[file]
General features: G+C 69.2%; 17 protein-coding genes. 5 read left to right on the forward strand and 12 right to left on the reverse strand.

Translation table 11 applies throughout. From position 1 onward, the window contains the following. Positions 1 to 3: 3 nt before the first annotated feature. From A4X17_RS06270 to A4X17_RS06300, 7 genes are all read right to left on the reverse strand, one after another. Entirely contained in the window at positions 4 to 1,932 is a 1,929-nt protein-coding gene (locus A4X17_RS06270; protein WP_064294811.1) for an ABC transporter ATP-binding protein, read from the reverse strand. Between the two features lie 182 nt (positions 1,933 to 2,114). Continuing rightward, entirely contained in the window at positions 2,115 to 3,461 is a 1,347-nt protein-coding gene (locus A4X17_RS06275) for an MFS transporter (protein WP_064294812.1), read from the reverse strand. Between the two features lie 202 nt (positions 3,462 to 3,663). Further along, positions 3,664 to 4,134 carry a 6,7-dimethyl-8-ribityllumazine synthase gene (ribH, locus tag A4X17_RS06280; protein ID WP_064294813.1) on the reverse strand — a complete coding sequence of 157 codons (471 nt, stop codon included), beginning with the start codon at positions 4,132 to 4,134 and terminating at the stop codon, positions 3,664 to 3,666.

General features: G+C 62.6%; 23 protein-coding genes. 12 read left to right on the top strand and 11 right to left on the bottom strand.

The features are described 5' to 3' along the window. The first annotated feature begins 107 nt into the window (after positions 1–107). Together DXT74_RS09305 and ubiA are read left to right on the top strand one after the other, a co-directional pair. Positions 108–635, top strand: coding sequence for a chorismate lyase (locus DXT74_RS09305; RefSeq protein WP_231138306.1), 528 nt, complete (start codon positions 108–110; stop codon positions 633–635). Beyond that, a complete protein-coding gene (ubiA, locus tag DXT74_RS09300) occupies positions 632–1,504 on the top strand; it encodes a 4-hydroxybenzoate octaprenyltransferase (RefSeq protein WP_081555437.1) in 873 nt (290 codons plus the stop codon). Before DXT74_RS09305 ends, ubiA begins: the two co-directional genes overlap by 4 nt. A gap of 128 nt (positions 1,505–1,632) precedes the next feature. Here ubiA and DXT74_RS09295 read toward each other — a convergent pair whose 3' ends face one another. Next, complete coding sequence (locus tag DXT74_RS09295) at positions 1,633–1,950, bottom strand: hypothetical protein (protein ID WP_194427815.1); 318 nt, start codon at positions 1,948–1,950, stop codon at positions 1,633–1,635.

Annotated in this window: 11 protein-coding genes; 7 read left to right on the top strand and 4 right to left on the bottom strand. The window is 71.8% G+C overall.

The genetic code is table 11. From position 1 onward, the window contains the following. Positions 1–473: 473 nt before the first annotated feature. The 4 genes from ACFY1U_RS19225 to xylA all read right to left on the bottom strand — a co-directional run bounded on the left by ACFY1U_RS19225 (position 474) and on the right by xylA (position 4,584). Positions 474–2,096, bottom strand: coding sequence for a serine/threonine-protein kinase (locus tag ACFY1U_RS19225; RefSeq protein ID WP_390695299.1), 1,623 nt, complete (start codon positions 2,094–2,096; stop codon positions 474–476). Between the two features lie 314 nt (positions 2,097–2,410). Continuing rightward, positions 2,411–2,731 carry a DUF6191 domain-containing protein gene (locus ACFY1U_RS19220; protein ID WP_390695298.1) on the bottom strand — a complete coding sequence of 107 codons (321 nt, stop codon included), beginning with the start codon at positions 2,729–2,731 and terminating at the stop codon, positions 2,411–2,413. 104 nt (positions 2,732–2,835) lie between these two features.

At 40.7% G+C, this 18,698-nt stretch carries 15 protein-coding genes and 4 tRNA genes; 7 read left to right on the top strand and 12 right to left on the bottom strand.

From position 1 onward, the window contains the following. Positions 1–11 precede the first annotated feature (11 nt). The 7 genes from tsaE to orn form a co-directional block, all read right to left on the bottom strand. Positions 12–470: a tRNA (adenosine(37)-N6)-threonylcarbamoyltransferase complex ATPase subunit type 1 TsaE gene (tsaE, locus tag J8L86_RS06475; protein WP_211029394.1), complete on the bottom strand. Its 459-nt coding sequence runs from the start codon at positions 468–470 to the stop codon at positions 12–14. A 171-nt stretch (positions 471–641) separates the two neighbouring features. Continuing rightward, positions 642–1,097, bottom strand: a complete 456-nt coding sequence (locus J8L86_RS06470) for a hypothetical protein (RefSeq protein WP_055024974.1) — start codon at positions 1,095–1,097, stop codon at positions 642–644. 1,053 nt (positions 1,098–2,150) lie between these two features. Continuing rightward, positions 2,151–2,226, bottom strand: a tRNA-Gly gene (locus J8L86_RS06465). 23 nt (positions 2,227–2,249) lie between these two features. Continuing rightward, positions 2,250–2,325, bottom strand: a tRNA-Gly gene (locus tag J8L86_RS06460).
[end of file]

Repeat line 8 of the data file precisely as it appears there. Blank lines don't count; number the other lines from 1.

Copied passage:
From position 1 onward, the window contains the following. Positions 1–11 precede the first annotated feature (11 nt). The 7 genes from tsaE to orn form a co-directional block, all read right to left on the bottom strand. Positions 12–470: a tRNA (adenosine(37)-N6)-threonylcarbamoyltransferase complex ATPase subunit type 1 TsaE gene (tsaE, locus tag J8L86_RS06475; protein WP_211029394.1), complete on the bottom strand. Its 459-nt coding sequence runs from the start codon at positions 468–470 to the stop codon at positions 12–14. A 171-nt stretch (positions 471–641) separates the two neighbouring features. Continuing rightward, positions 642–1,097, bottom strand: a complete 456-nt coding sequence (locus J8L86_RS06470) for a hypothetical protein (RefSeq protein WP_055024974.1) — start codon at positions 1,095–1,097, stop codon at positions 642–644. 1,053 nt (positions 1,098–2,150) lie between these two features. Continuing rightward, positions 2,151–2,226, bottom strand: a tRNA-Gly gene (locus J8L86_RS06465). 23 nt (positions 2,227–2,249) lie between these two features. Continuing rightward, positions 2,250–2,325, bottom strand: a tRNA-Gly gene (locus tag J8L86_RS06460).